WASHINGTON – Millions of seniors who signed up for popular private health plans through Medicare are facing sharp premium increases this year – another sign that spiraling costs are a problem even for those with solid insurance.
A study released Friday by a major consulting firm found that premiums for Medicare Advantage plans offering medical and prescription drug coverage jumped 14.2 percent on average in 2010, after an increase of only 5.2 percent the previous year. Some 8.5 million elderly and disabled Americans are in the plans, which provide more comprehensive coverage than traditional Medicare, often at lower cost.
The Medicare findings are bad news for President Barack Obama and his health care overhaul that is bogged down in Congress. That’s because the higher Medicare Advantage premiums for 2010 followed a cut in government payments to the private plans last year. And the Democratic bills pending in Congress call for even more cuts, which are expected to force many seniors to drop out of what has been a rapidly growing alternative to traditional Medicare.
Republicans have seized on the Medicare Advantage cuts in their campaign to derail the health care bills, and seniors are listening. Polls show seniors are more skeptical of the legislation than the public as a whole, even though Democrats would also reinforce original Medicare by improving preventive benefits and narrowing the prescription coverage gap.
At a town hall meeting Friday outside Las Vegas, Obama said the Medicare Advantage plans are getting a “sweet deal” from the government – overpayments averaging 13 percent. “All we’ve been saying is, ‘Let’s make sure that there’s a competitive bidding process and that we are getting the absolute best bargain,’ ” the president said.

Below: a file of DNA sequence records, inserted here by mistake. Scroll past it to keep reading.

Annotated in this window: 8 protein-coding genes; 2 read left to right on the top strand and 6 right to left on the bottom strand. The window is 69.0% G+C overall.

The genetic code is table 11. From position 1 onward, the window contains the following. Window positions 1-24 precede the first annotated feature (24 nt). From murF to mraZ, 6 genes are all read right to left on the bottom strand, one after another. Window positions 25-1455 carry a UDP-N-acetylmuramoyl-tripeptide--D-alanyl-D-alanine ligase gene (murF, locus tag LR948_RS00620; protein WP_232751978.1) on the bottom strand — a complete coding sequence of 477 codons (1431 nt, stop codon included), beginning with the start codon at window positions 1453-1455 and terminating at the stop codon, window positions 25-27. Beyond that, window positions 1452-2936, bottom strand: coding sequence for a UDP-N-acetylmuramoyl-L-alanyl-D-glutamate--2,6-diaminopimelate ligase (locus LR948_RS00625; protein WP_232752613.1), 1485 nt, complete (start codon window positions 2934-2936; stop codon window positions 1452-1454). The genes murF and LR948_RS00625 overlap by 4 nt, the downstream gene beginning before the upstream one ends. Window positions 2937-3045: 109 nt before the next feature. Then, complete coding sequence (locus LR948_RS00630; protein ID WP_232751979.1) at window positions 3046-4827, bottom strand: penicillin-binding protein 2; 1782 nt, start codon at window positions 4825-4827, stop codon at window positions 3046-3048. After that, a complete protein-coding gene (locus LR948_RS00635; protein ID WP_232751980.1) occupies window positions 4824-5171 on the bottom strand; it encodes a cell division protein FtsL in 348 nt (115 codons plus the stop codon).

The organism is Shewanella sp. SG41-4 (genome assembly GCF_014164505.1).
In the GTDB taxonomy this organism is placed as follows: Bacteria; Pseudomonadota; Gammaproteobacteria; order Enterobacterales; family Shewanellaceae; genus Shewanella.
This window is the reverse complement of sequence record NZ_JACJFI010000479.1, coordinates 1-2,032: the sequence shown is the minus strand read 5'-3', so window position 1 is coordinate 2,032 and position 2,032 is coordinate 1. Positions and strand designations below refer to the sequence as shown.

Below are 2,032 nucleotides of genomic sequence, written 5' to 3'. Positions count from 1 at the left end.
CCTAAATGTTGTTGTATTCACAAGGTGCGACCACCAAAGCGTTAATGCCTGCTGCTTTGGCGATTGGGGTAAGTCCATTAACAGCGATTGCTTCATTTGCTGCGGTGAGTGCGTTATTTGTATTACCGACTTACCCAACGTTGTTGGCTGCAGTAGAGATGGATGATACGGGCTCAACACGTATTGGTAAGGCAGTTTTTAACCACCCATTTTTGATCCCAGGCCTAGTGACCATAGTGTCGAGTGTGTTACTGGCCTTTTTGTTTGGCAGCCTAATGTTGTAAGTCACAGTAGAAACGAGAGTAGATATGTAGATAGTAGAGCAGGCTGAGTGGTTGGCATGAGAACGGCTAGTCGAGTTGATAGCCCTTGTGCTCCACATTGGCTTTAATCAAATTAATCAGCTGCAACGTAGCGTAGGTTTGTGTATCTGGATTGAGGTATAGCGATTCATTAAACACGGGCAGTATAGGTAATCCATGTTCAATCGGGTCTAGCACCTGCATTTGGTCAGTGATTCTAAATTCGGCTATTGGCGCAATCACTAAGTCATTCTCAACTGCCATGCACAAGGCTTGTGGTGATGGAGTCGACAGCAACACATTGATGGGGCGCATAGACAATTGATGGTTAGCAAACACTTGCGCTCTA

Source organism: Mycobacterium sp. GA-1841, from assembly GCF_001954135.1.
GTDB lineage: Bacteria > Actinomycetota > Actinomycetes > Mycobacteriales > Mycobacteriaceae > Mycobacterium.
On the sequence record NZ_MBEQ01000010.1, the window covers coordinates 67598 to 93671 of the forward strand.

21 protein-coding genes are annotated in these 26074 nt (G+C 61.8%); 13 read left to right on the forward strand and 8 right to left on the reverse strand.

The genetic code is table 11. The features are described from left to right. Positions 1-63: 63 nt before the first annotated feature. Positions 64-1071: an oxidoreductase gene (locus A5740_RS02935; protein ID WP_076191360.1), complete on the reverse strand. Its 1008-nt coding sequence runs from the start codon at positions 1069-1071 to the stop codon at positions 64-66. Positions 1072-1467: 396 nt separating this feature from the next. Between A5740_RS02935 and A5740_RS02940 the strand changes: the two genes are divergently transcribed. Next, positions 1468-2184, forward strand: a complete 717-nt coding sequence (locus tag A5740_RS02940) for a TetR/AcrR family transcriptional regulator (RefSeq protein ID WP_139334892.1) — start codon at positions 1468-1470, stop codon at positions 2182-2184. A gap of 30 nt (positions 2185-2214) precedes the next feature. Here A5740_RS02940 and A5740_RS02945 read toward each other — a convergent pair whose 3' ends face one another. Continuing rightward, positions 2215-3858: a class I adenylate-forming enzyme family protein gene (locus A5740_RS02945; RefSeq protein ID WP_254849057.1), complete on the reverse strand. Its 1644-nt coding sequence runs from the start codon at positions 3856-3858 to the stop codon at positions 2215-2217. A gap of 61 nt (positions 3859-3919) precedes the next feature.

Avalere Health, a data analysis firm that produced the statistical study, found that, for consumers, Medicare Advantage is becoming less of a bargain. The monthly premium for 2010 is $39.61, representing an increase of nearly $5 from the previous year. That compares with a rise of less than $1.75 a month in 2009. The averages are adjusted based on enrollment levels in particular plans that offer medical and prescription coverage, reflecting the choices that seniors make.
“These premium increases fit within a broader trend of increased financial pressure on the insured,” said Lindsey Spindle, a vice president of Avalere. “We see very large premium increases and a continued upward creep in how much out-of-pocket expenses beneficiaries are expected to pay, such as co-payments.”
Seniors who did not shop around for lower-priced coverage during open enrollment in the fall got hit with some of the biggest increases, averaging 22 percent.
Many Medicare recipients who remain in the traditional program – about three-fourths of all seniors – are also struggling with high premiums for supplemental insurance to cover their co-payments and deductibles.
Administration officials didn’t dispute the Avalere study but sought to pin responsibility on the private insurers that participate in the program, a list that includes such industry giants as UnitedHealthcare and Aetna. Nonpartisan technical advisers to Congress say Medicare Advantage plans are being overpaid because of a flawed formula.
“The plans need to explain why these increases are necessary,” said Medicare spokesman Peter Ashkenaz.